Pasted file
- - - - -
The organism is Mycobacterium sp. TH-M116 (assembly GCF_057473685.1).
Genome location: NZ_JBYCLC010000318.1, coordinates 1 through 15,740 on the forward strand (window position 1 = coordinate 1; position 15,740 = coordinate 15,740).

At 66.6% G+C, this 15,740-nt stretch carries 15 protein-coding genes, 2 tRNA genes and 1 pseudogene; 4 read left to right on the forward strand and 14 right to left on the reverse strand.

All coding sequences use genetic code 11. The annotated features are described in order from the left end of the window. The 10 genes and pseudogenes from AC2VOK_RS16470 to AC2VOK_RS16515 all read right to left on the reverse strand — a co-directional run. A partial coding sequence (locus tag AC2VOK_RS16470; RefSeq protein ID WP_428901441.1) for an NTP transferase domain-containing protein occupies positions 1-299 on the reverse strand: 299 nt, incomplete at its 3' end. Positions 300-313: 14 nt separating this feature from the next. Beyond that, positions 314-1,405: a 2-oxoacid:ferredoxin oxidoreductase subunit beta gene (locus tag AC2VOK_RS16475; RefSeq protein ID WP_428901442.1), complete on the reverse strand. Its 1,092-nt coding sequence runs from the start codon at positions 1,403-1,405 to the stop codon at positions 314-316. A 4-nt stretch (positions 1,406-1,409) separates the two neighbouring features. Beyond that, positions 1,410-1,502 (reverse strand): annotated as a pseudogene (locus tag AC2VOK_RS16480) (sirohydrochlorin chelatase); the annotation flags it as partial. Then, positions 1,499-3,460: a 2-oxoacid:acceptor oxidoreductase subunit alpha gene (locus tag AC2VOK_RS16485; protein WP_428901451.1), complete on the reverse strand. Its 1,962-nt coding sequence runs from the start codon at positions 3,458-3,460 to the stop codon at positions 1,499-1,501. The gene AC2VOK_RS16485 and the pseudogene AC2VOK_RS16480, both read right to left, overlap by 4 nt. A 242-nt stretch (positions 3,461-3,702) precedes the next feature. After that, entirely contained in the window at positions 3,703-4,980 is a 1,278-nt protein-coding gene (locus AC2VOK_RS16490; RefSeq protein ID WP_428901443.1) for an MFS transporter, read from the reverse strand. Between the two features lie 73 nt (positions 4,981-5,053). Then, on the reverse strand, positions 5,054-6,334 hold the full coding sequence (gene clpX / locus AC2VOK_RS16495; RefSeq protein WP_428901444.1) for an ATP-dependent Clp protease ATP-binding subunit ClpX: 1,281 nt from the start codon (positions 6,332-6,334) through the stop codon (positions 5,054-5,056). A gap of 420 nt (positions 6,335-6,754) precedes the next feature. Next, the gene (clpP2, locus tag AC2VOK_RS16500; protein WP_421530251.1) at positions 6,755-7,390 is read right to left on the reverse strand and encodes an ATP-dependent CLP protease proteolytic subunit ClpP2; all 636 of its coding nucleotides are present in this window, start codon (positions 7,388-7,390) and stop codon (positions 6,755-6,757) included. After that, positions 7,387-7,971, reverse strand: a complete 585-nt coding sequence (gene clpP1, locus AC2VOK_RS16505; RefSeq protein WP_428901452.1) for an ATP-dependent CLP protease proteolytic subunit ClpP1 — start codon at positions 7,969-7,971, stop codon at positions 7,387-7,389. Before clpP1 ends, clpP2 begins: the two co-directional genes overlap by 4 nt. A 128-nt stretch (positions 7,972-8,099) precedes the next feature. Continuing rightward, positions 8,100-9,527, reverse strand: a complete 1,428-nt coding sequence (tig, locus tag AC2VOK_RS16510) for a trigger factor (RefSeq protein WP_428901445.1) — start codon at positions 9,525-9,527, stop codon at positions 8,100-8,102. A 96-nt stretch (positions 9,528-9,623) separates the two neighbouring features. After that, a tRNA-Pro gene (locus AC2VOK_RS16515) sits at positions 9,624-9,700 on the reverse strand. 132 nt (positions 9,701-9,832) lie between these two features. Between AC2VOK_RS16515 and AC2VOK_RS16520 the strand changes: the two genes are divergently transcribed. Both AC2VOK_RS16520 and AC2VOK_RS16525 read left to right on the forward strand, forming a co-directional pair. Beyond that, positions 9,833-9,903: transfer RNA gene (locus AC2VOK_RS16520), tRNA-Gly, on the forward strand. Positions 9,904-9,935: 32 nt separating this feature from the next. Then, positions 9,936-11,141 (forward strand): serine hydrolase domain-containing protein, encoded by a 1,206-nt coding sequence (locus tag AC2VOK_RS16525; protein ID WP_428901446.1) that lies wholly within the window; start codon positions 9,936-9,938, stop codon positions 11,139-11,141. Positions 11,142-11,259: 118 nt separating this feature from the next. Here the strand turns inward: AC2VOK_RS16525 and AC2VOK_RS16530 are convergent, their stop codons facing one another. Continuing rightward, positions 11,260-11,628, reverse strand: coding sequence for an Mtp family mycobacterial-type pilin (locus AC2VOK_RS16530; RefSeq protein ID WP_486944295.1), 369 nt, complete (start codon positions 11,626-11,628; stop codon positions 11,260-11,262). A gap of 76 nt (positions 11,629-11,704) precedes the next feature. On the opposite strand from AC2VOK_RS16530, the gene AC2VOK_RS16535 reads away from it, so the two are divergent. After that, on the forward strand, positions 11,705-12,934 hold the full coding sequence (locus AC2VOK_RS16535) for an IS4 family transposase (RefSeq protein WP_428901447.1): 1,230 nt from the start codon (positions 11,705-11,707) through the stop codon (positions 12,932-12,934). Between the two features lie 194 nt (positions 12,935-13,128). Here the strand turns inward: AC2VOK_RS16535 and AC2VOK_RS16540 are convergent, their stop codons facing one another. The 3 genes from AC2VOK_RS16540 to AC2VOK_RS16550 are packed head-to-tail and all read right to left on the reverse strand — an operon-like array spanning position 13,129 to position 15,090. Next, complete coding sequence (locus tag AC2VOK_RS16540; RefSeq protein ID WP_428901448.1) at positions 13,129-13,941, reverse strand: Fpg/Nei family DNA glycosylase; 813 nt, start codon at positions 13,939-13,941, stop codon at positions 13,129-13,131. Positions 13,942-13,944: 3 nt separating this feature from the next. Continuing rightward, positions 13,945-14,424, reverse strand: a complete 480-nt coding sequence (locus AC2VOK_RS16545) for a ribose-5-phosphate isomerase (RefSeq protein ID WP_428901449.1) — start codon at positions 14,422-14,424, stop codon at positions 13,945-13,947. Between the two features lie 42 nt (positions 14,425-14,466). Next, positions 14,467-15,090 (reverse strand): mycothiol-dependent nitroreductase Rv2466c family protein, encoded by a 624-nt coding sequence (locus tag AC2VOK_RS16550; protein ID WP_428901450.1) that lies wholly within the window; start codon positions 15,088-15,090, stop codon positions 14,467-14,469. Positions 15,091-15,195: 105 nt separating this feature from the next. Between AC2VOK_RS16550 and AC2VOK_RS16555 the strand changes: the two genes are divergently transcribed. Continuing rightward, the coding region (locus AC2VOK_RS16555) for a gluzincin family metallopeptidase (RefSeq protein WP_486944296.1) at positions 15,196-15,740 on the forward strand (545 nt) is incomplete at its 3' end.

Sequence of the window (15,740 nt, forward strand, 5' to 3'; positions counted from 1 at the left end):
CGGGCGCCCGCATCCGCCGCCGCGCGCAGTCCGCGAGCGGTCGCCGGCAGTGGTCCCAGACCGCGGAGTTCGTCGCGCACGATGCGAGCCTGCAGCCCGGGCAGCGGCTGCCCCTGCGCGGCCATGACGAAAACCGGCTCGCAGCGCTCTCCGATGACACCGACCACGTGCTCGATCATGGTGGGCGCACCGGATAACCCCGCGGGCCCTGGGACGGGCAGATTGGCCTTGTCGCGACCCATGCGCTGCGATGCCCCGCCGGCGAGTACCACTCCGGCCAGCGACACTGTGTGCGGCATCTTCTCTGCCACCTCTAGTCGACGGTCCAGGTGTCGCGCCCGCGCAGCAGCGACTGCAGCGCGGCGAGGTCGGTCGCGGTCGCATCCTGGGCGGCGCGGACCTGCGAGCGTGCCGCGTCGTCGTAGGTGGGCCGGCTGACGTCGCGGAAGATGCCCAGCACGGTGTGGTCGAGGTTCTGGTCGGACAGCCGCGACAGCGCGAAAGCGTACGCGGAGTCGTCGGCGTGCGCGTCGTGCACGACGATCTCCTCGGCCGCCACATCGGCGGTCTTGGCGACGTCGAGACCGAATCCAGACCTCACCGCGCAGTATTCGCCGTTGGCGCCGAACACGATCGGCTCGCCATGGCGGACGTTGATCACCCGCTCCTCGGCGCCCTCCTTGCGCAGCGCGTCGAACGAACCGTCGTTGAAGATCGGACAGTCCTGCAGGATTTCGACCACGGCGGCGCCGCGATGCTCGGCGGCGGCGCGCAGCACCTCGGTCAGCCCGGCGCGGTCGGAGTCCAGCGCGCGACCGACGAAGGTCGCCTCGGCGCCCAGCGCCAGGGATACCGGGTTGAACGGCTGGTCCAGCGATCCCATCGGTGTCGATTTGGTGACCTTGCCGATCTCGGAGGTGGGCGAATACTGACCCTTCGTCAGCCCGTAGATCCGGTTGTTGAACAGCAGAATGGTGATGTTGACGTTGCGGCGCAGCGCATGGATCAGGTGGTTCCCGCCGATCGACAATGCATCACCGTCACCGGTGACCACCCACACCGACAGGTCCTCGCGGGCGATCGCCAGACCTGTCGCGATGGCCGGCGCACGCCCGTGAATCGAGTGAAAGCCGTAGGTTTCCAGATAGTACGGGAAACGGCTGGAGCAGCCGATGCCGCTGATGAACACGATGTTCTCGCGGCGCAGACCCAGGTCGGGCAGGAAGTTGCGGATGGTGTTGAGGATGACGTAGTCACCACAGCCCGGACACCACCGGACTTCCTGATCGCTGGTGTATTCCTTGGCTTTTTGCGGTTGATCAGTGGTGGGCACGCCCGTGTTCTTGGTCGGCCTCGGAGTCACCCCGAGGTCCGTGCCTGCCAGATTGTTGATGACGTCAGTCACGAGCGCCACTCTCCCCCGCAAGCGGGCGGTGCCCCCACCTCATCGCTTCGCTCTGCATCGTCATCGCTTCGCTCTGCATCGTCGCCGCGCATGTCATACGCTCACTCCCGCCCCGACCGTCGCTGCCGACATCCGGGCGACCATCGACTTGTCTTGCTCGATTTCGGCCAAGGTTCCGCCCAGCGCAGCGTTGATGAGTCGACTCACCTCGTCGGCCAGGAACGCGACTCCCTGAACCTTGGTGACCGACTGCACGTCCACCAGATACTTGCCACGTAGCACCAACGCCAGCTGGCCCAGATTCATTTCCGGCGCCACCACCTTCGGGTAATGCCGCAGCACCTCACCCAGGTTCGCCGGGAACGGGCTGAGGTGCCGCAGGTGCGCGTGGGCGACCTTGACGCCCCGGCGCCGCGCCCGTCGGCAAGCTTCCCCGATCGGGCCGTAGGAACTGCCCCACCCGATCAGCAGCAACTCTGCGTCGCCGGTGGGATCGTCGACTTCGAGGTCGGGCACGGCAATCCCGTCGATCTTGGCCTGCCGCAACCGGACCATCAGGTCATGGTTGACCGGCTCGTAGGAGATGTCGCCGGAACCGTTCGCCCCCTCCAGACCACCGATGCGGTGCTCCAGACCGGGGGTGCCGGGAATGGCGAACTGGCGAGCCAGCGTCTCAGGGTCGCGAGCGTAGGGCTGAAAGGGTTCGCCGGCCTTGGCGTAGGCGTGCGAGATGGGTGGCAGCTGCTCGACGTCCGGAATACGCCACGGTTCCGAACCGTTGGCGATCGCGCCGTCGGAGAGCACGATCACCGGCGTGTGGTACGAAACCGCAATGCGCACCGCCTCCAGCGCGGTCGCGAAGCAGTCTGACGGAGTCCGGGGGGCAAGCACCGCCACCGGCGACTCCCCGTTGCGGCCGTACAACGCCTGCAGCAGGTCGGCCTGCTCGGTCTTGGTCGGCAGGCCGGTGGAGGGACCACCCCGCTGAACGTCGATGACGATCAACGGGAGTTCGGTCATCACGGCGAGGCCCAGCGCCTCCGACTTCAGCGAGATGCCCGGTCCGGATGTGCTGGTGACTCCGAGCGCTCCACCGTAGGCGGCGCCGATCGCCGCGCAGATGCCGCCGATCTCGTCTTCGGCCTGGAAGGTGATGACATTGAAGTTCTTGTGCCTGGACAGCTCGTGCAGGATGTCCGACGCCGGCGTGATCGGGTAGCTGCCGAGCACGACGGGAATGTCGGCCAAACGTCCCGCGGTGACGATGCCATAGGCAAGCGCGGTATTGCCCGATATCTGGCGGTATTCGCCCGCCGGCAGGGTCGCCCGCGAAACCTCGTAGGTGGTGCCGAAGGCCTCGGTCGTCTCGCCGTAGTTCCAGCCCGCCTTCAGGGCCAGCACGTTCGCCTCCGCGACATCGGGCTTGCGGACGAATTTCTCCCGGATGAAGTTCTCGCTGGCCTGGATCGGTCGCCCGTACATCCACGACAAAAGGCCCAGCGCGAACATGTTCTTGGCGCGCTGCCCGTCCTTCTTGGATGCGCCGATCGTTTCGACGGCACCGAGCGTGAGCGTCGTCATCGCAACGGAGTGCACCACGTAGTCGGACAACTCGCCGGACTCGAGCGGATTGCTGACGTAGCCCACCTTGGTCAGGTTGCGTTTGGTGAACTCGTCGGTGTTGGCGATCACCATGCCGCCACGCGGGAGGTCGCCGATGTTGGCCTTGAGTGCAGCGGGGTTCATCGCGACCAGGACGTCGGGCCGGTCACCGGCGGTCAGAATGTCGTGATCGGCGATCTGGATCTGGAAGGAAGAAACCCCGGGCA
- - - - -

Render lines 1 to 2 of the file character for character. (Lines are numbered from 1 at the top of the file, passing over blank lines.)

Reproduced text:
The organism is Mycobacterium sp. TH-M116 (assembly GCF_057473685.1).
Genome location: NZ_JBYCLC010000318.1, coordinates 1 through 15,740 on the forward strand (window position 1 = coordinate 1; position 15,740 = coordinate 15,740).